“I’ve heard it my whole life: ‘There’s nothing in the Black Belt.’ Are you kidding me?” says Dr. Veronica Womack, a Black Belt native and executive director of the Rural Studies Institute at Georgia College and State University. “This is a region where the people have always made a way out of no way. You can’t find any more hardworking, caring people—people who have continued to raise families, build community, go to church on Sundays, in spite of all of the challenges that have been put in place.” What has been lacking, Womack says, is a commitment to the region so people can “operate at their fullest potential.”

There have been piecemeal legislative efforts to increase the flow of investment to parts of the Black Belt. But none include all 11 states, focus exclusively on Black Belt counties, or—critically—prioritize community participation in designing and leading a commission to address the Black Belt’s unique challenges. “If you understand the tenacity and the resilience of the people who live there, then you understand the importance of them being a part of whatever solutions you have,” Womack says. “The commission has to know the history—the social, political, and economic dynamics of the place and space.”

In 2000, the Delta Regional Authority (DRA) was created as a state-federal partnership that is presided over by eight Southern state governors and a federal cochair. It includes some counties in five Black Belt states and received $25 million for fiscal year 2019. Seventy-five percent of the moneys are supposed to go to distressed counties, and half of those are required to be used on transportation and infrastructure. However, it does not include most of the Black Belt, and none of its board members are African American. It also lacks the community participation and leadership element that Womack says is key.

Arguably the most promising effort was the Southeast Crescent Regional Commission (SCRC), created under the 2008 Farm Bill. Modeled after the ARC, it encompassed counties within seven Black Belt states, and was intended to focus on funding distressed communities for transportation, infrastructure, job training and entrepreneurial development, telecommunications, and sustainable energy solutions. However, while the SCRC was authorized to receive at least $30 million every year through 2019, it was never appropriated more than $250,000 at a time, and “does not appear to be active” as of March 2019, according to the Congressional Research Service. In contrast, the Northern Border Regional Commission—created in the same Farm Bill to address economic hardship in the primarily white populations of northern Maine, New Hampshire, Vermont, and New York—has received steady funding, including $10 million to $20 million in each of the past three fiscal years.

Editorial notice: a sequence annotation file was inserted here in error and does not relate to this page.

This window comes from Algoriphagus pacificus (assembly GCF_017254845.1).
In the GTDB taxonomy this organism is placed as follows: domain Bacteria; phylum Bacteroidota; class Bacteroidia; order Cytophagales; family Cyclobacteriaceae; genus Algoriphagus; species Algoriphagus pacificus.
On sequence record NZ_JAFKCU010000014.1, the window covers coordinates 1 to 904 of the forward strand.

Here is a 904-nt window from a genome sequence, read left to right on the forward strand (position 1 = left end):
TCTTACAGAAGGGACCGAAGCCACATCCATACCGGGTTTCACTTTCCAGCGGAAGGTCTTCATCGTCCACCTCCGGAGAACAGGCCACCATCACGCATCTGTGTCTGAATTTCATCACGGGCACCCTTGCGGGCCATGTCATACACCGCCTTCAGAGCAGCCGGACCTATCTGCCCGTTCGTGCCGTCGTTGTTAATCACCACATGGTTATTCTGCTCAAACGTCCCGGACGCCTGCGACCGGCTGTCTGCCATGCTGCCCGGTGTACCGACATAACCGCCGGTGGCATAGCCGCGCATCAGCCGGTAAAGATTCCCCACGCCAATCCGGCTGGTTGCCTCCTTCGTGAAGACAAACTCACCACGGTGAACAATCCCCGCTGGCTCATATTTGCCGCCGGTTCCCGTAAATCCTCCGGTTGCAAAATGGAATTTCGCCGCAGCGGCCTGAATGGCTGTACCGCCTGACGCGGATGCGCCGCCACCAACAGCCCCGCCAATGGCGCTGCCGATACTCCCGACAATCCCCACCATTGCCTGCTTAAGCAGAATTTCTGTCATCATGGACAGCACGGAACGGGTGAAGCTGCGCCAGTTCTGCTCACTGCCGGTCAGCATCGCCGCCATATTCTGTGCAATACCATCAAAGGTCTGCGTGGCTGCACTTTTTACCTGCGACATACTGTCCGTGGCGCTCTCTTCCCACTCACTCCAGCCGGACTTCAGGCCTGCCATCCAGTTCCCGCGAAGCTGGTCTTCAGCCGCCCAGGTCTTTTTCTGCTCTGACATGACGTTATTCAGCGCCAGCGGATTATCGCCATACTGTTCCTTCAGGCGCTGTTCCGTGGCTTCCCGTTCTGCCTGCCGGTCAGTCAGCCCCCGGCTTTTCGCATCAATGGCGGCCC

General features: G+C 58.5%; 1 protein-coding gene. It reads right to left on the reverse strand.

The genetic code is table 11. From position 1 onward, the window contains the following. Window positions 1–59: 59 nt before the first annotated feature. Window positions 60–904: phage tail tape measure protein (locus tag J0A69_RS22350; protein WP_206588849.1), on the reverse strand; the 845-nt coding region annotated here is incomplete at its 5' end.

The SCRC was championed by the Democratic Representatives Hank Johnson of Georgia and Elaine Luria of Virginia, as well as majority whip James Clyburn, of South Carolina. “Congressman Clyburn has been committed to the SCRC since its inception,” says Hope Derrick, his communications director. “[He] is ready to fight for more funding when the administration appoints a federal cochair, the last hurdle in standing up the commission.”